How to Add a Missing Person to a Group Text from your iPhone

Feeling left out because of that group text you weren’t on? Don’t worry. There’s an easy way to get you back into the chat. Here’s how.

Have you ever sent out a group text from your iPhone, only to realize moments later that you’ve forgotten somebody? Or how about receiving a group iMessage and noticing that a friend has been unintentionally left off. Is it possible to correct the error and add in the missing person to your ongoing chat?

It certainly is.

For those who may be rolling your eyes right now, please feel free to stretch your own boundaries and compose your next multi-dimensional group text to a parallel universe. However, if you tend to face more earthly-based technical conundrums, and you’re currently jostling your head to shake loose the answer just outside your consciousness, I certainly understand. (It’s how I spend a fair amount of time.)

So, I’ve got a refresher for you. At first glance, it may not seem that obvious, because the ‘Add Contact’ button is hidden.

Here’s how to uncover it:

It’s Buried in the Info Icon
In your iPhone’s Messages app, tap on the text that requires more people in your reply.

  • Then, tap on the face circles representing the existing group. Your action will open three more options to tap on: ‘audio,’ ‘FaceTime’ and ‘info.’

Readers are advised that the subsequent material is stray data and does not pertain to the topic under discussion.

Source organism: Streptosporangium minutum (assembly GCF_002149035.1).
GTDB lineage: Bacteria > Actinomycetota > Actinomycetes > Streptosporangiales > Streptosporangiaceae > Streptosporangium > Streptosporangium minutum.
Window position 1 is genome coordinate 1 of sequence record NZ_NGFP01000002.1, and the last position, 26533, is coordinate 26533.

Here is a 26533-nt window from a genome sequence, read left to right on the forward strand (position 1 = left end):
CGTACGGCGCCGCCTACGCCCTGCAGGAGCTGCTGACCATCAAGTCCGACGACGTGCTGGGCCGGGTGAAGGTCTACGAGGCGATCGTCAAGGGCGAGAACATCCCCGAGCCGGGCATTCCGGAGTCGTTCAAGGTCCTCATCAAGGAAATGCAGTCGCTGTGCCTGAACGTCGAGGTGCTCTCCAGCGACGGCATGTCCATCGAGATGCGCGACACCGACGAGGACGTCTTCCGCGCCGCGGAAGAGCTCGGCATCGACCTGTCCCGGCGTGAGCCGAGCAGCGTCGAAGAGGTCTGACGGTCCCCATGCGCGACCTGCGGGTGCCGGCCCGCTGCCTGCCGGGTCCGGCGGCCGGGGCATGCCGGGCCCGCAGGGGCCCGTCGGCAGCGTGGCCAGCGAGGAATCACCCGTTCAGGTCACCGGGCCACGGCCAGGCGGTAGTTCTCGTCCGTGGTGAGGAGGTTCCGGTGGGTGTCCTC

• Tap ‘info’ on the top right.
  • You’ll then see the current list of people. On the bottom of the list, locate ‘+ Add Contact’ in an inviting blue color.
  • Tap ‘+Add Contact.’
  • Then, simply type the new name and tap ‘Done’ on the top right.

The Answer is Also in the Details
If you’re instead using the Messages app on a Mac computer to respond to a group text, it’s even easier to make the fix:

  • Select the message.
  • Click on the blue ‘Details’ on the top right.
  • Click on the blue ‘Add Member’ under the list of member names.
  • Then type in the new name to add into the chat.

Voilà!

Whoops
Group chats have become such a common part of our texting and email experience. It’s certainly an effective communications tool as long as ‘replying to all’ continues to convey relevant information to all.

And of course, you’ve got to make sure that ‘All’ is actually a complete list of the intended recipients. Replying to ‘Almost All’ can tend to create future problems.

As texting is often done on the fly, it’s always a good idea to double check your list of names.

Then, all will thank you.